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How a People Survives

When I get asked on how/why I chose to become a rabbi, I always cite a formative experience that I had in the summer between my junior and senior year in high school. I participated in a program sponsored by USY, the Conservative Movement’s youth movement, called Eastern European Pilgrimage. I went in the summer of 1970, the second year the program was run. The primary goal was to make contact with the Jews of the Soviet Union, most of whom were neither free to practice their Judaism nor able to emigrate out of the country. Israel’s victory in the 1967 Six-Day War that led to a worldwide surge of Jewish pride and it even lit a spark in the heart of Russian Jewry, notwithstanding the Soviet government’s attempt to crush Jewish life and persecute the few Jews who insisted on holding on to their Jewish identity.

The Jews I met in Russia during that fateful summer inspired me. The risks they took to affirm their Judaism and to agitate for the right to emigrate to the State of Israel seemed like a page out of the most heroic episodes of Jewish history. Like generations that came before them, Soviet Jews refused to let government authorities rob them of their spiritual birthright. Upon my return home to New York, I began, what would become, a lifelong commitment to being an activist for Soviet Jewry and, by extension, for human rights and liberty around the world. The Soviet Jewry part of that story came to a climax when I helped to organize the historic Summit Rally for Soviet Jewry on December 6, 1987 behind the U.S. Capitol in Washington D.C. It was the day before Soviet Premier, Mikail Gorbachev was to meet U.S. President Ronald Reagan at the White House. At the time, I was the executive director of the Jewish Community Relations Council of Washington D.C. and those twin events would put in motion a change in policy that led to more than a million Russian Jews leaving their country to emigrate to Israel and points west.  It would also bring about the total collapse of the Soviet Union.

About a month ago I was contacted by the person who led my first trip to visit Jews behind the Iron Curtain, Rabbi Jonathan Porath. “Johnny” as I had always called him, had just published a book about his lifelong crusade to support the Jews of Russia. Here We All Are: 175 Russian-Jewish Journeys tells the story not only of the five USY summer programs that Johnny led, but of what came next. I have often bemoaned how poorly the Jewish community has told the Soviet Jewry story. For most Jews who are a generation behind me, the story is hardly known. And yet, the story is filled with heroic Soviet Jewish personalities like Natan Sharansky, Ida Nudel and Yuli Edelstein and of a Jewish community that used political influence, grassroots organizing and thousands of visits into the Soviet Union to, essentially, save Soviet Jewry.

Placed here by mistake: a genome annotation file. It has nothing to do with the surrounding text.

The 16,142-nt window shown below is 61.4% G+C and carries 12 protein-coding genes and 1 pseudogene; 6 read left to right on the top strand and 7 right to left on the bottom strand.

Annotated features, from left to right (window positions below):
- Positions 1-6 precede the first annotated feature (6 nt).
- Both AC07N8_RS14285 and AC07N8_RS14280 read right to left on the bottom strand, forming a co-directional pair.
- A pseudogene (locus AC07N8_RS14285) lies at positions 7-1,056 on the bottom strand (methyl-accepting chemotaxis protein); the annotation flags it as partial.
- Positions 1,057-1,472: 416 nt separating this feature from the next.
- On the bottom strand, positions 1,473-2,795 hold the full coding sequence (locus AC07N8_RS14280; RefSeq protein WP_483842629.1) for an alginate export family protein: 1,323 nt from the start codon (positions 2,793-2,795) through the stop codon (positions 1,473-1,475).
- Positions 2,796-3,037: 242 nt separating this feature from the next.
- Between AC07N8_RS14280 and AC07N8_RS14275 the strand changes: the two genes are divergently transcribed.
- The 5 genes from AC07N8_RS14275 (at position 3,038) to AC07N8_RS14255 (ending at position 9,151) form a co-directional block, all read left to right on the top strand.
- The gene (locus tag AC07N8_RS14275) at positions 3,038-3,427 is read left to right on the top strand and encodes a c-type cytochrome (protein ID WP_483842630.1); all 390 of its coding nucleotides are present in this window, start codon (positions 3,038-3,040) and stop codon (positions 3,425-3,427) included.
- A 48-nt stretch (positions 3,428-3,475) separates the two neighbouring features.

As for what came next, Johnny’s book tells it beautifully. Johnny made aliya to Israel with his family. When tens of thousands of Jews from the FSU (former Soviet Union) started coming to Israel in the early 1990’s, Johnny organized his community in the Ramot Alef section of Jerusalem to help them. Like in hundreds of Israeli neighborhoods around the country, average citizens helped Russian Jews find apartments, furnish them with appliances and furniture, connect them with jobs and school and much, much more.

In 1993, Johnny was invited to join the staff of the Joint Distribution Committee where he became responsible to help build an infrastructure for the Jewish community that remained in the FSU. This is a story that even I, knew only in the faintest of details. Johnny tells the story about how he and the JDC helped to build schools, synagogues, community centers across a territory of thousands of miles. The JDC even helped to create a national office to promote the academic study of Judaism in the FSU called SEFER (the Hebrew word for “book”). In so many cases, Johnny was working with Jews at this stage of his career who he had first met twenty years earlier, when he was leading USY groups like the one I participated in.

All in all, Johnny’s book tells a tale about the spirit of resilience and fortitude to survive that has been a hallmark of our people’s history for millenia. And it tells the story of one man, Johnny Porath, who made a difference.

About the Author
Rabbi Sid Schwarz is a senior fellow at Hazon where he directs Kenissa: Communities of Meaning Network as well as the Clergy Leadership Incubator (CLI), a program that trains rabbis to be visionary spiritual leaders. He is the author of several books, most recently, Jewish Megatrends: Charting the Course of the American Jewish Future. He is the founding rabbi of Adat Shalom Reconstructionist Congregation in Bethesda, MD.
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